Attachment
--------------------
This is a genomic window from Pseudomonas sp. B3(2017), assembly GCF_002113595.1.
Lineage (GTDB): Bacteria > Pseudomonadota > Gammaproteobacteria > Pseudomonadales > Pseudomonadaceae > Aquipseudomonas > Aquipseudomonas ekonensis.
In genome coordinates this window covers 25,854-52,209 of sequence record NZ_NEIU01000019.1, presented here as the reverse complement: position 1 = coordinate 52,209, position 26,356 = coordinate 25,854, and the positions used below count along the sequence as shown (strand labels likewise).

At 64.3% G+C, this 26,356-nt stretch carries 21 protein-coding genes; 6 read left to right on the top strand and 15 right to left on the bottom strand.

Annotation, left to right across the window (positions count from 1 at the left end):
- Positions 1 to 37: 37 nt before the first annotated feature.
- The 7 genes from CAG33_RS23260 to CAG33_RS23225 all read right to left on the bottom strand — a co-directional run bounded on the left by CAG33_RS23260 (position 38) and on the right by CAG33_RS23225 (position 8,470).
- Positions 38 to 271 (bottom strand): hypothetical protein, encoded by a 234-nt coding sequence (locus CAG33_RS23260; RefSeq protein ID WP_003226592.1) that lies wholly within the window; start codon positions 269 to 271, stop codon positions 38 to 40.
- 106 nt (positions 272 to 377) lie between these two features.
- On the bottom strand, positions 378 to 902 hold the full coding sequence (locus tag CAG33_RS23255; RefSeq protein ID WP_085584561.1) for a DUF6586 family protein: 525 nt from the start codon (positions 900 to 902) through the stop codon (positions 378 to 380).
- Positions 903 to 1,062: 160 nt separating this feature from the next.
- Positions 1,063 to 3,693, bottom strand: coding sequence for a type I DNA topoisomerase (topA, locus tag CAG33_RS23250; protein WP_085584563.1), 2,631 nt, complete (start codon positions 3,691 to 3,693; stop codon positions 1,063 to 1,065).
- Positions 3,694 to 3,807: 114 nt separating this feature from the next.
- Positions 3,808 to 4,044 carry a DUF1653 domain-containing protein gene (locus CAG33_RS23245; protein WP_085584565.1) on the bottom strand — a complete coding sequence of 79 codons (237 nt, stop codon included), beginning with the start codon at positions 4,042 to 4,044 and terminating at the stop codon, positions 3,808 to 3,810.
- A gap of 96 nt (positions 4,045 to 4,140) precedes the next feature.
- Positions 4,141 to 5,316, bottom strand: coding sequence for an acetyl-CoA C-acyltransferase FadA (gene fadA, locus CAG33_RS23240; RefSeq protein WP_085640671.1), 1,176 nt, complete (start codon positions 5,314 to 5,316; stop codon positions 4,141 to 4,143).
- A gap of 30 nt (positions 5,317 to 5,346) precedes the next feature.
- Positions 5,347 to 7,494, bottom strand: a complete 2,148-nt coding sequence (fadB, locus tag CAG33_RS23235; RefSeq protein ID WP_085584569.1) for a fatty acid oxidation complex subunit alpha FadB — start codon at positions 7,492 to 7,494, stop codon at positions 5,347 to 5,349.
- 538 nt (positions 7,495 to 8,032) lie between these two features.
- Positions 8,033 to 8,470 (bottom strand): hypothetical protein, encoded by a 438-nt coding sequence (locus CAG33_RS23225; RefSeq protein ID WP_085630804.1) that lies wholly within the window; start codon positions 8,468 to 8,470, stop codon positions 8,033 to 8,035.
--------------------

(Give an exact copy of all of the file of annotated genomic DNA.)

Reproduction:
This is a genomic window from Pseudomonas sp. B3(2017), assembly GCF_002113595.1.
Lineage (GTDB): Bacteria > Pseudomonadota > Gammaproteobacteria > Pseudomonadales > Pseudomonadaceae > Aquipseudomonas > Aquipseudomonas ekonensis.
In genome coordinates this window covers 25,854-52,209 of sequence record NZ_NEIU01000019.1, presented here as the reverse complement: position 1 = coordinate 52,209, position 26,356 = coordinate 25,854, and the positions used below count along the sequence as shown (strand labels likewise).

At 64.3% G+C, this 26,356-nt stretch carries 21 protein-coding genes; 6 read left to right on the top strand and 15 right to left on the bottom strand.

Annotation, left to right across the window (positions count from 1 at the left end):
- Positions 1 to 37: 37 nt before the first annotated feature.
- The 7 genes from CAG33_RS23260 to CAG33_RS23225 all read right to left on the bottom strand — a co-directional run bounded on the left by CAG33_RS23260 (position 38) and on the right by CAG33_RS23225 (position 8,470).
- Positions 38 to 271 (bottom strand): hypothetical protein, encoded by a 234-nt coding sequence (locus CAG33_RS23260; RefSeq protein ID WP_003226592.1) that lies wholly within the window; start codon positions 269 to 271, stop codon positions 38 to 40.
- 106 nt (positions 272 to 377) lie between these two features.
- On the bottom strand, positions 378 to 902 hold the full coding sequence (locus tag CAG33_RS23255; RefSeq protein ID WP_085584561.1) for a DUF6586 family protein: 525 nt from the start codon (positions 900 to 902) through the stop codon (positions 378 to 380).
- Positions 903 to 1,062: 160 nt separating this feature from the next.
- Positions 1,063 to 3,693, bottom strand: coding sequence for a type I DNA topoisomerase (topA, locus tag CAG33_RS23250; protein WP_085584563.1), 2,631 nt, complete (start codon positions 3,691 to 3,693; stop codon positions 1,063 to 1,065).
- Positions 3,694 to 3,807: 114 nt separating this feature from the next.
- Positions 3,808 to 4,044 carry a DUF1653 domain-containing protein gene (locus CAG33_RS23245; protein WP_085584565.1) on the bottom strand — a complete coding sequence of 79 codons (237 nt, stop codon included), beginning with the start codon at positions 4,042 to 4,044 and terminating at the stop codon, positions 3,808 to 3,810.
- A gap of 96 nt (positions 4,045 to 4,140) precedes the next feature.
- Positions 4,141 to 5,316, bottom strand: coding sequence for an acetyl-CoA C-acyltransferase FadA (gene fadA, locus CAG33_RS23240; RefSeq protein WP_085640671.1), 1,176 nt, complete (start codon positions 5,314 to 5,316; stop codon positions 4,141 to 4,143).
- A gap of 30 nt (positions 5,317 to 5,346) precedes the next feature.
- Positions 5,347 to 7,494, bottom strand: a complete 2,148-nt coding sequence (fadB, locus tag CAG33_RS23235; RefSeq protein ID WP_085584569.1) for a fatty acid oxidation complex subunit alpha FadB — start codon at positions 7,492 to 7,494, stop codon at positions 5,347 to 5,349.
- 538 nt (positions 7,495 to 8,032) lie between these two features.
- Positions 8,033 to 8,470 (bottom strand): hypothetical protein, encoded by a 438-nt coding sequence (locus CAG33_RS23225; RefSeq protein ID WP_085630804.1) that lies wholly within the window; start codon positions 8,468 to 8,470, stop codon positions 8,033 to 8,035.